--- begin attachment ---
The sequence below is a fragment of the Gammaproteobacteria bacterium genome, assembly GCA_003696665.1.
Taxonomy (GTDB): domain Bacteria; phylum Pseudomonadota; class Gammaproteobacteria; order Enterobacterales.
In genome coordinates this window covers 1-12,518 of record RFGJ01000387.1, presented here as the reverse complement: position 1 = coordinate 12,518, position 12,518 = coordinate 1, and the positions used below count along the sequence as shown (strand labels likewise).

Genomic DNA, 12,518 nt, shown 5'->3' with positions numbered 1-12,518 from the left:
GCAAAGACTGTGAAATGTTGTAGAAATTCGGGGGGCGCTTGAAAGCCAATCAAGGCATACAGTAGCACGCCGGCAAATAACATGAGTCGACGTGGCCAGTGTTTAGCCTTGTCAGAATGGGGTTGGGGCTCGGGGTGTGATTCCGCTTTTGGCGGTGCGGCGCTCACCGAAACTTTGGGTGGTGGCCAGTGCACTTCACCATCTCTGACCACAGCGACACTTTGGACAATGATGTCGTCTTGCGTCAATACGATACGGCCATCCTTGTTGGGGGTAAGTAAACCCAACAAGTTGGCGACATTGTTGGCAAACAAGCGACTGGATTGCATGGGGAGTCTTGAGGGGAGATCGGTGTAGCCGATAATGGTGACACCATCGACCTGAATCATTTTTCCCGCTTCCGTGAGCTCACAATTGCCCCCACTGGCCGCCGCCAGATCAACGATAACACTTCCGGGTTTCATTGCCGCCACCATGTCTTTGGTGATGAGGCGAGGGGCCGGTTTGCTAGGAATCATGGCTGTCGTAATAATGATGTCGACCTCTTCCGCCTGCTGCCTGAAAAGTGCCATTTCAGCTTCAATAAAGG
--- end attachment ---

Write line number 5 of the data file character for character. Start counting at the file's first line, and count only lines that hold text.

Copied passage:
GCAAAGACTGTGAAATGTTGTAGAAATTCGGGGGGCGCTTGAAAGCCAATCAAGGCATACAGTAGCACGCCGGCAAATAACATGAGTCGACGTGGCCAGTGTTTAGCCTTGTCAGAATGGGGTTGGGGCTCGGGGTGTGATTCCGCTTTTGGCGGTGCGGCGCTCACCGAAACTTTGGGTGGTGGCCAGTGCACTTCACCATCTCTGACCACAGCGACACTTTGGACAATGATGTCGTCTTGCGTCAATACGATACGGCCATCCTTGTTGGGGGTAAGTAAACCCAACAAGTTGGCGACATTGTTGGCAAACAAGCGACTGGATTGCATGGGGAGTCTTGAGGGGAGATCGGTGTAGCCGATAATGGTGACACCATCGACCTGAATCATTTTTCCCGCTTCCGTGAGCTCACAATTGCCCCCACTGGCCGCCGCCAGATCAACGATAACACTTCCGGGTTTCATTGCCGCCACCATGTCTTTGGTGATGAGGCGAGGGGCCGGTTTGCTAGGAATCATGGCTGTCGTAATAATGATGTCGACCTCTTCCGCCTGCTGCCTGAAAAGTGCCATTTCAGCTTCAATAAAGG